The Magazine of The Evangelical Lutheran Church in America



February 29, 2008

Our (extra) gray day

We in Chicago have had quite enough of winter, so waking up on this Feb. 29 to find more snow, more gray skies, more dank water filling perilous pot holes was a bummer. Enough! What a waste of our extra day, I gloomed to myself, on my drive to work as I maneuvered around those too-familiar pot holes and observed earnest, if weary, folk lifting shovels or steering snowblowers yet again.

Last Sunday a friend at church mused, “Why didn’t they add the extra day to June?” Who wouldn’t enjoy one more day of summer? Or even one at the end of November, when we sure could use the time as we’re already behind with our Christmas to-do lists?

But now is when we’ve got those extra 24 hours. So we might as well enjoy them.

Here’s how: First, visit Garrison Keillor’s The Writer’s Almanac, which opens with a poem he chooses and includes daily musings. If you like it, as much as I do, you can have it delivered as an e-newsletter. Today’s fare begins with a stunning poem by W.H. Auden, "As I Walked Out One Evening," that addresses the preciousness of our every day, and it includes a wry history of the origins of Leap Day—some of which we’re all heard but not this, I’ll bet: “When Great Britain finally accepted the Gregorian calendar in 1751, 11 days had to be deleted from the year. The change led to antipapal riots, because people believed the pope had shortened their lives.”

Next, for further attitude adjustment to the winter blahs, read this prayer from Mary Jean Iron—one I love better than I live:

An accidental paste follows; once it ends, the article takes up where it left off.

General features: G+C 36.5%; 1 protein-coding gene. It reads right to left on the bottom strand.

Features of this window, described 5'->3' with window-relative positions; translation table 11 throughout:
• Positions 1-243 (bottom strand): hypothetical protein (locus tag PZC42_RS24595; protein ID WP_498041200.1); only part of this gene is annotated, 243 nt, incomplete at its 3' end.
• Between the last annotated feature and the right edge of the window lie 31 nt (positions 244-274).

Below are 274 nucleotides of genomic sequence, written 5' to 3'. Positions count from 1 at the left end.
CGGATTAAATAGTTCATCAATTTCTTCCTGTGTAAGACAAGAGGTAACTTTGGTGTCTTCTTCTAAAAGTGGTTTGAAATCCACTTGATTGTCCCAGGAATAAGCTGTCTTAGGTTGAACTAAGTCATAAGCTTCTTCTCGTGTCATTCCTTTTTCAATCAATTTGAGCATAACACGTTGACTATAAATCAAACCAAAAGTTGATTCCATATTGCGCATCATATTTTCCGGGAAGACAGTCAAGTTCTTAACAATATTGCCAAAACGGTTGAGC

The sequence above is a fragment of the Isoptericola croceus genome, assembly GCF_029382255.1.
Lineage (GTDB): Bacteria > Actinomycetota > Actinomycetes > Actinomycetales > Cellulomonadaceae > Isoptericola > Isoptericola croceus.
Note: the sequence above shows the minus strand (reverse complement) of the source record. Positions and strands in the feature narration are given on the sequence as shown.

“Normal day, let me be aware of the treasure you are. Let me learn from you, love you, bless you before you depart. Let me not pass by in a quest of some rare and perfect tomorrow. Let me hold you while I may, for it may not always be so. One day I shall dig my nails into the earth, or bury my face in the pillow, or stretch myself taut, or raise my hands to the sky and want, more than all the world, your return.” (A Grateful Heart, ed. by M.J. Ryan, Conari Press, 1994.)

This gray day suddenly doesn’t feel so boring—to me, at least. Maybe for you, too?

And guess what, the sun just broke through.


Pat Long

Pat Long

Posted at 1:16 pm (U.S. Eastern) 3/4/2008

I must be a terribly negative person. I have never thought of leap year as having an extra day, but that every February is a day or two less than the other months.

I love all gray days. The pace seems to slow down a bit. Guess everyone is half asleep. The media promotes the idea that a gray day is a bad day, and they are quick to tell us when we can expect a GOOD day, with sunshine. We actually buy into that. OK, so you can't take a sunbath on a gray day. But what else can't you do? I can think of very little that would fit into that category. Every good, ordinary day is a gift. We can open it and enjoy it, or hold onto it while we wait for something better. Who knows what we would be missing?



Posted at 4:53 pm (U.S. Eastern) 3/4/2008

You could be another Pat, my sister. She prefers gray days. I don't really mind a gray day—just so many of them in a row are touch, even disorienting as 10 a.m. looks pretty much like 4p.m. No shadows or slants of filtering sunlight.

But you're absolutely right: "Every good, ordinary day is a gift." 

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February issue


Embracing diversity